The Zen Traveller: A How-To Guide is 38,000 word manual aimed squarely at the everyday 21st Century traveller who wants to deepen their travel experience into something they will not soon forget. No longer bothered by check-in queues or their fellow passengers, the Zen Traveller guides you along the road less travelled, your personal adviser.
After all, for centuries, religions around the world have believed pilgrimage to be a path leading to spiritual maturity, if not enlightenment. It is the method and mind-set of the traveller that is important, not so much the destination or the particular path taken.
The Traveller draws on the timeless principles of Zen Buddhism to create the mind-set that leads you to know yourself. In time, it takes you on a journey to the core of your being. The outer journey becomes a metaphor for the inner journey, fusing to become one.
The Zen Traveller: A How-To Guide draws on the work of 19th Century French poet Charles Beaudelaire who described the figure of the Flâneur. Someone who seeks an authentic travel experience by strolling about in an unstructured way, responding intuitively to what they encounter. The Flâneur, or Zen Traveller remains detached, non-judgmental; appreciating the nuanced perceptions that come their way.
Travel is so much more than mere movement from one place to another. Travel is means by which we learn more about ourselves from the experiences we have when out of our familiar comfort zone. At its best, travel makes us a better version of our self.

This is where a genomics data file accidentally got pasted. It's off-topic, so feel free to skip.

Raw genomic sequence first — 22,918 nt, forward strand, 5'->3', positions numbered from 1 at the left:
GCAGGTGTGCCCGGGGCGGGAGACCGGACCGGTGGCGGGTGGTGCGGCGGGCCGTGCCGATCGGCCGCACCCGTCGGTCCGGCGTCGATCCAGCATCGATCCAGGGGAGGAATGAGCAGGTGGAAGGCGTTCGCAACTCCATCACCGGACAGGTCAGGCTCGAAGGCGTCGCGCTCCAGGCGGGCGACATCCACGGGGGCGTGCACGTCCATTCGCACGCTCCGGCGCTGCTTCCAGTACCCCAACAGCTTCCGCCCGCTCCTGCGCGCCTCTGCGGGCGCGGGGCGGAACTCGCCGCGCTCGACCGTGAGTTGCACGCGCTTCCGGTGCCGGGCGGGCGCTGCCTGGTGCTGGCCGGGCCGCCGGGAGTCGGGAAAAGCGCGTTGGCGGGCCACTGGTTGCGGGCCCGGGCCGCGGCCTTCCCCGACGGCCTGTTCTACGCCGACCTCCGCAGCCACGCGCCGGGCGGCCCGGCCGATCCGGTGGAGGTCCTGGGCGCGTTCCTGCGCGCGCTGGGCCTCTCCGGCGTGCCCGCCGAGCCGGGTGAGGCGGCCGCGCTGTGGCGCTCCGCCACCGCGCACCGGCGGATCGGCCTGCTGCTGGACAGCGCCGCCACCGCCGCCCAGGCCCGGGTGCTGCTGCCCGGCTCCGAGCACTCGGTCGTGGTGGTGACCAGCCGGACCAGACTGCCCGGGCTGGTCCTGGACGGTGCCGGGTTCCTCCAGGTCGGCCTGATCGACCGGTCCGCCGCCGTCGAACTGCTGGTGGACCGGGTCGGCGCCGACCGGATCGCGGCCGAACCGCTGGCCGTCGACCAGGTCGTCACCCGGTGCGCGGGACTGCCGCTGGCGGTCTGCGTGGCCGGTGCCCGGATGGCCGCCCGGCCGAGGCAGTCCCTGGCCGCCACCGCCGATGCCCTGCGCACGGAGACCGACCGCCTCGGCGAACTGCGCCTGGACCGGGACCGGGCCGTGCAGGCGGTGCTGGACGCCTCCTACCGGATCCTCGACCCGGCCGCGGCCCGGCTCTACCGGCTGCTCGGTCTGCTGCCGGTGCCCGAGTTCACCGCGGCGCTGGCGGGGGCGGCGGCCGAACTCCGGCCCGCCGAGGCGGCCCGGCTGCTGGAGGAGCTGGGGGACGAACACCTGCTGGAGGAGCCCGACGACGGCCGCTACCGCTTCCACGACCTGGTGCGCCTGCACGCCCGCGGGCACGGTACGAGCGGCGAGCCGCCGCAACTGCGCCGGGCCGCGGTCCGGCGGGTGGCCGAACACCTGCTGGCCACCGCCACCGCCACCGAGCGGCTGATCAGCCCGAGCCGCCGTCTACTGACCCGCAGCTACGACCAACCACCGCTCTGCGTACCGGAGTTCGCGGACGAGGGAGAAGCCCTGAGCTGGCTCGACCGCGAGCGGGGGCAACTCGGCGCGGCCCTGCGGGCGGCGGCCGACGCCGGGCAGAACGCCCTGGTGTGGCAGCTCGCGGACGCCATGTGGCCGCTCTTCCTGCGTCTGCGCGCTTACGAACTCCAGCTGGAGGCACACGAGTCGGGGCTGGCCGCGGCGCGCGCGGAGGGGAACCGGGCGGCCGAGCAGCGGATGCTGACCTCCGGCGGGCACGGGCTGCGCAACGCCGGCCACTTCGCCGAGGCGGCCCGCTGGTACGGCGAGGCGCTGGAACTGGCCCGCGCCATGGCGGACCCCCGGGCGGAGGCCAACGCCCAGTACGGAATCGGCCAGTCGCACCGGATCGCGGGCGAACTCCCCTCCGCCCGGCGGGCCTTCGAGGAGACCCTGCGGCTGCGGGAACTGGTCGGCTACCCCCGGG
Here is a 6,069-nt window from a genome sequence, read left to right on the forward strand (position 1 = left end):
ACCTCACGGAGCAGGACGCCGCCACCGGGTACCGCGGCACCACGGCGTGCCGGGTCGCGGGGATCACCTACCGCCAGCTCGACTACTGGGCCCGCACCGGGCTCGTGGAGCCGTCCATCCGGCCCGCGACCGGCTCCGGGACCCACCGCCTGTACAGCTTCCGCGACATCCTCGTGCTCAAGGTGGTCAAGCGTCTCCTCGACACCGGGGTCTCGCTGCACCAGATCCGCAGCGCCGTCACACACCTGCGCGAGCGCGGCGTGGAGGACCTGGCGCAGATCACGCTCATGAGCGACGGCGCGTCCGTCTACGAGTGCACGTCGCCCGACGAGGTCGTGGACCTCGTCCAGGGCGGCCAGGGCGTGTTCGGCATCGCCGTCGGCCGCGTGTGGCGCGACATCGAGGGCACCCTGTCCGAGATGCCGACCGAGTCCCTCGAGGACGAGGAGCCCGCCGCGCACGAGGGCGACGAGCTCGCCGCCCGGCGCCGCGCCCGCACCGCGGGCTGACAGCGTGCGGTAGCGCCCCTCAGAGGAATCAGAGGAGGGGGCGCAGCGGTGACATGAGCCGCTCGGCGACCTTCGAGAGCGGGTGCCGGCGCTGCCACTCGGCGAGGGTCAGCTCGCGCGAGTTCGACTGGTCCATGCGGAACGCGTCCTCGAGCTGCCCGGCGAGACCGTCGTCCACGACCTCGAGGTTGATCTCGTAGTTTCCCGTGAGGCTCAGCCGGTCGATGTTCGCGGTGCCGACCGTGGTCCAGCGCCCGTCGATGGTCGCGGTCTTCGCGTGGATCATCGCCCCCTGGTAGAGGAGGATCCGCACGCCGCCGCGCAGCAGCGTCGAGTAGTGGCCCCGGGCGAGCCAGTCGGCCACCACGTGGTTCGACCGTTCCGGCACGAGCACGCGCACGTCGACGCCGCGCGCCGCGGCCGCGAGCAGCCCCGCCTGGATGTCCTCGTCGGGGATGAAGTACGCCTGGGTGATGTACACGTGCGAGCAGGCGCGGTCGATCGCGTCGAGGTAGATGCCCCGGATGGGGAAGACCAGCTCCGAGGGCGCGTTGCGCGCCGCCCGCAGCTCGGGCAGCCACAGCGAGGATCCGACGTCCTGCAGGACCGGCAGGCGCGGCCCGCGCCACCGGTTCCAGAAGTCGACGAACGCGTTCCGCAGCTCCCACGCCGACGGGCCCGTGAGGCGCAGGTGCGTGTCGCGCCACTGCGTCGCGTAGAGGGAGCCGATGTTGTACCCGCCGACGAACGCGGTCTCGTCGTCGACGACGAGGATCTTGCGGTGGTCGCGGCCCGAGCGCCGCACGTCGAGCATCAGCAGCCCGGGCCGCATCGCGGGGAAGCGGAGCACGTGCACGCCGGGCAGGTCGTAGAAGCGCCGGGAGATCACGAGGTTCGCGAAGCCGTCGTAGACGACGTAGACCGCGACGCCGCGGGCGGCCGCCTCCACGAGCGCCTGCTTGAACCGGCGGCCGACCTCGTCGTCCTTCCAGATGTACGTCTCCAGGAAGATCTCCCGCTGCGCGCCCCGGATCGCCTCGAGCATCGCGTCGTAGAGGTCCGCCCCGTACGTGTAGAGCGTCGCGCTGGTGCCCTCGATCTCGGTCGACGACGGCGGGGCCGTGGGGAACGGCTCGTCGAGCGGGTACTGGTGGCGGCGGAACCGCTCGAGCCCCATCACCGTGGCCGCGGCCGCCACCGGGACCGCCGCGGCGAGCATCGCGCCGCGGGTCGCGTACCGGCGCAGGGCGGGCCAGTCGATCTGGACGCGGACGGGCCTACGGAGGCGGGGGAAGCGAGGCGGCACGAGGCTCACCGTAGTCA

Those necessities include sustenance, shelter and security. But we also need friends and to feel good about ourselves. Once we have satisfied these basic needs we then look for meaningful work and finally self-actualization where we become the fullest expression of our potential. This is the hierarchy of our human needs.
The psychologist Abraham Maslow describes this phenomenon in his Hierarchy of Human Needs model. He asserted that people will seek to satisfy the lower-order needs for food, shelter, and sex, then the middle-order needs for safety and security, then the higher middle-order needs for love and belonging. Above these is the higher-order need for self-esteem. But the highest need of all, sitting like the capstone on a pyramid is Self-Actualisation.
The Zen Traveller, the person described in this book, has worked out how to satisfy their lower and middle order needs, and who now recognize travel as contributing to self-actualisation.
The experiences we have when travelling may vary from great to catastrophic, but what they all have in common is that they can teach us something to make us wiser than before. This quote from the poem Little Gidding suggests:
We shall never cease from exploration,
and the end of all our exploring,
will be to arrive where we started,
and know the place for the first time –T.S. Eliot.
Travel gives us a fresh perspective on the world, allowing us to know it in more adaptive ways. When we come home we see our familiar environment in a new light; in a sense we come to know it for the first time
The Zen Traveller
A How-To Guide
Publication date: 01/09/2017
Travel can be a spiritual practice, but only if you know how.
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